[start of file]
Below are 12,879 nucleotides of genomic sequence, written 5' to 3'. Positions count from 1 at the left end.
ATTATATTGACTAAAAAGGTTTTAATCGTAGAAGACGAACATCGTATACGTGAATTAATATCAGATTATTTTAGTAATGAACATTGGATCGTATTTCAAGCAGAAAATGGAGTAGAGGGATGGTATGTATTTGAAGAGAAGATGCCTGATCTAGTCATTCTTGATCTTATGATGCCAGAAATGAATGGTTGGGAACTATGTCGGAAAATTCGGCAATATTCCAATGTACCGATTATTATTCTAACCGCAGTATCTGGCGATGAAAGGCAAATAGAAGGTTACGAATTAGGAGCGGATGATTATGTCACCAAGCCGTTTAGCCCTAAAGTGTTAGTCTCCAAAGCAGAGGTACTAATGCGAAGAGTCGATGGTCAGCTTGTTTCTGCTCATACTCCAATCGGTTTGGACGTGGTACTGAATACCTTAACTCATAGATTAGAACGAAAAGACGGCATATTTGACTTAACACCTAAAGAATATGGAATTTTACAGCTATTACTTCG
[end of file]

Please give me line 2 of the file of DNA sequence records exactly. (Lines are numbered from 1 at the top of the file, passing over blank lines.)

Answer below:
ATTATATTGACTAAAAAGGTTTTAATCGTAGAAGACGAACATCGTATACGTGAATTAATATCAGATTATTTTAGTAATGAACATTGGATCGTATTTCAAGCAGAAAATGGAGTAGAGGGATGGTATGTATTTGAAGAGAAGATGCCTGATCTAGTCATTCTTGATCTTATGATGCCAGAAATGAATGGTTGGGAACTATGTCGGAAAATTCGGCAATATTCCAATGTACCGATTATTATTCTAACCGCAGTATCTGGCGATGAAAGGCAAATAGAAGGTTACGAATTAGGAGCGGATGATTATGTCACCAAGCCGTTTAGCCCTAAAGTGTTAGTCTCCAAAGCAGAGGTACTAATGCGAAGAGTCGATGGTCAGCTTGTTTCTGCTCATACTCCAATCGGTTTGGACGTGGTACTGAATACCTTAACTCATAGATTAGAACGAAAAGACGGCATATTTGACTTAACACCTAAAGAATATGGAATTTTACAGCTATTACTTCG